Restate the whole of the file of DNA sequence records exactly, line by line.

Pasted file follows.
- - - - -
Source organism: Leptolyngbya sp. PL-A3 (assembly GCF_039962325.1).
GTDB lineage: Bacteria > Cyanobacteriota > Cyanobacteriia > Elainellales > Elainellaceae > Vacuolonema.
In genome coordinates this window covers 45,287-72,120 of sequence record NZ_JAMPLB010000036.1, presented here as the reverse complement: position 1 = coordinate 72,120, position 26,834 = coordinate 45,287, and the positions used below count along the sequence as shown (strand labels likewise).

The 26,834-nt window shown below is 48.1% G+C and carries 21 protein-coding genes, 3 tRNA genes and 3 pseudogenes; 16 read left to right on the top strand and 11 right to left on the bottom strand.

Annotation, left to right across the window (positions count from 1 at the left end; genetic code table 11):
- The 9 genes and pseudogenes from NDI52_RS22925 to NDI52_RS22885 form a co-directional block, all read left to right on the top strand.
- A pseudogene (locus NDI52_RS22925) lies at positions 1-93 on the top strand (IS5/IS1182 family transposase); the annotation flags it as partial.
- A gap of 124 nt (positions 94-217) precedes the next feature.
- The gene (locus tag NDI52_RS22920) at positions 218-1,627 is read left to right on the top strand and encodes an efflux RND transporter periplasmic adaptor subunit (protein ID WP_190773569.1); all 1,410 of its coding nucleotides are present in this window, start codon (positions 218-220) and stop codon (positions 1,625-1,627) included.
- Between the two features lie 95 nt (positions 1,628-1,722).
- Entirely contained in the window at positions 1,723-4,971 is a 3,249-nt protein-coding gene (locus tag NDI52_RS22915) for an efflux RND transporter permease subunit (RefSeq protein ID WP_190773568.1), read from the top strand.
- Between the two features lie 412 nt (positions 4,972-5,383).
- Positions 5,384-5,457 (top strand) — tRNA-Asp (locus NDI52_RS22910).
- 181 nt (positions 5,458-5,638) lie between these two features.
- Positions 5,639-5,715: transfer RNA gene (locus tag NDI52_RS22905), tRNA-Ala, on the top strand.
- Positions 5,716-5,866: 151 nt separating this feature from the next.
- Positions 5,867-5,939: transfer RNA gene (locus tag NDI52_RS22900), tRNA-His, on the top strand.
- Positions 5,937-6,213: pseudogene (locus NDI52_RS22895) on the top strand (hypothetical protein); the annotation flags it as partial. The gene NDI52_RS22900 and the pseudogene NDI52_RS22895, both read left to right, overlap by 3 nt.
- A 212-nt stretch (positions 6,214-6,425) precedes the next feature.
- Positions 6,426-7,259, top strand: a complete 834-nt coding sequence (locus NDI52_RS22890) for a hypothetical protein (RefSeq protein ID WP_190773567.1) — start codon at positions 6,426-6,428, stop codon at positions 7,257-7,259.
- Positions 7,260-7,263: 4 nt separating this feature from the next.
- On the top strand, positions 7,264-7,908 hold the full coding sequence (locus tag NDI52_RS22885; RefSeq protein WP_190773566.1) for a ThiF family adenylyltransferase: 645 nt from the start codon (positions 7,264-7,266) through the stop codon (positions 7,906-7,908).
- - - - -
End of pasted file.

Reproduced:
Source organism: Leptolyngbya sp. PL-A3 (assembly GCF_039962325.1).
GTDB lineage: Bacteria > Cyanobacteriota > Cyanobacteriia > Elainellales > Elainellaceae > Vacuolonema.
In genome coordinates this window covers 45,287-72,120 of sequence record NZ_JAMPLB010000036.1, presented here as the reverse complement: position 1 = coordinate 72,120, position 26,834 = coordinate 45,287, and the positions used below count along the sequence as shown (strand labels likewise).

The 26,834-nt window shown below is 48.1% G+C and carries 21 protein-coding genes, 3 tRNA genes and 3 pseudogenes; 16 read left to right on the top strand and 11 right to left on the bottom strand.

Annotation, left to right across the window (positions count from 1 at the left end; genetic code table 11):
- The 9 genes and pseudogenes from NDI52_RS22925 to NDI52_RS22885 form a co-directional block, all read left to right on the top strand.
- A pseudogene (locus NDI52_RS22925) lies at positions 1-93 on the top strand (IS5/IS1182 family transposase); the annotation flags it as partial.
- A gap of 124 nt (positions 94-217) precedes the next feature.
- The gene (locus tag NDI52_RS22920) at positions 218-1,627 is read left to right on the top strand and encodes an efflux RND transporter periplasmic adaptor subunit (protein ID WP_190773569.1); all 1,410 of its coding nucleotides are present in this window, start codon (positions 218-220) and stop codon (positions 1,625-1,627) included.
- Between the two features lie 95 nt (positions 1,628-1,722).
- Entirely contained in the window at positions 1,723-4,971 is a 3,249-nt protein-coding gene (locus tag NDI52_RS22915) for an efflux RND transporter permease subunit (RefSeq protein ID WP_190773568.1), read from the top strand.
- Between the two features lie 412 nt (positions 4,972-5,383).
- Positions 5,384-5,457 (top strand) — tRNA-Asp (locus NDI52_RS22910).
- 181 nt (positions 5,458-5,638) lie between these two features.
- Positions 5,639-5,715: transfer RNA gene (locus tag NDI52_RS22905), tRNA-Ala, on the top strand.
- Positions 5,716-5,866: 151 nt separating this feature from the next.
- Positions 5,867-5,939: transfer RNA gene (locus tag NDI52_RS22900), tRNA-His, on the top strand.
- Positions 5,937-6,213: pseudogene (locus NDI52_RS22895) on the top strand (hypothetical protein); the annotation flags it as partial. The gene NDI52_RS22900 and the pseudogene NDI52_RS22895, both read left to right, overlap by 3 nt.
- A 212-nt stretch (positions 6,214-6,425) precedes the next feature.
- Positions 6,426-7,259, top strand: a complete 834-nt coding sequence (locus NDI52_RS22890) for a hypothetical protein (RefSeq protein ID WP_190773567.1) — start codon at positions 6,426-6,428, stop codon at positions 7,257-7,259.
- Positions 7,260-7,263: 4 nt separating this feature from the next.
- On the top strand, positions 7,264-7,908 hold the full coding sequence (locus tag NDI52_RS22885; RefSeq protein WP_190773566.1) for a ThiF family adenylyltransferase: 645 nt from the start codon (positions 7,264-7,266) through the stop codon (positions 7,906-7,908).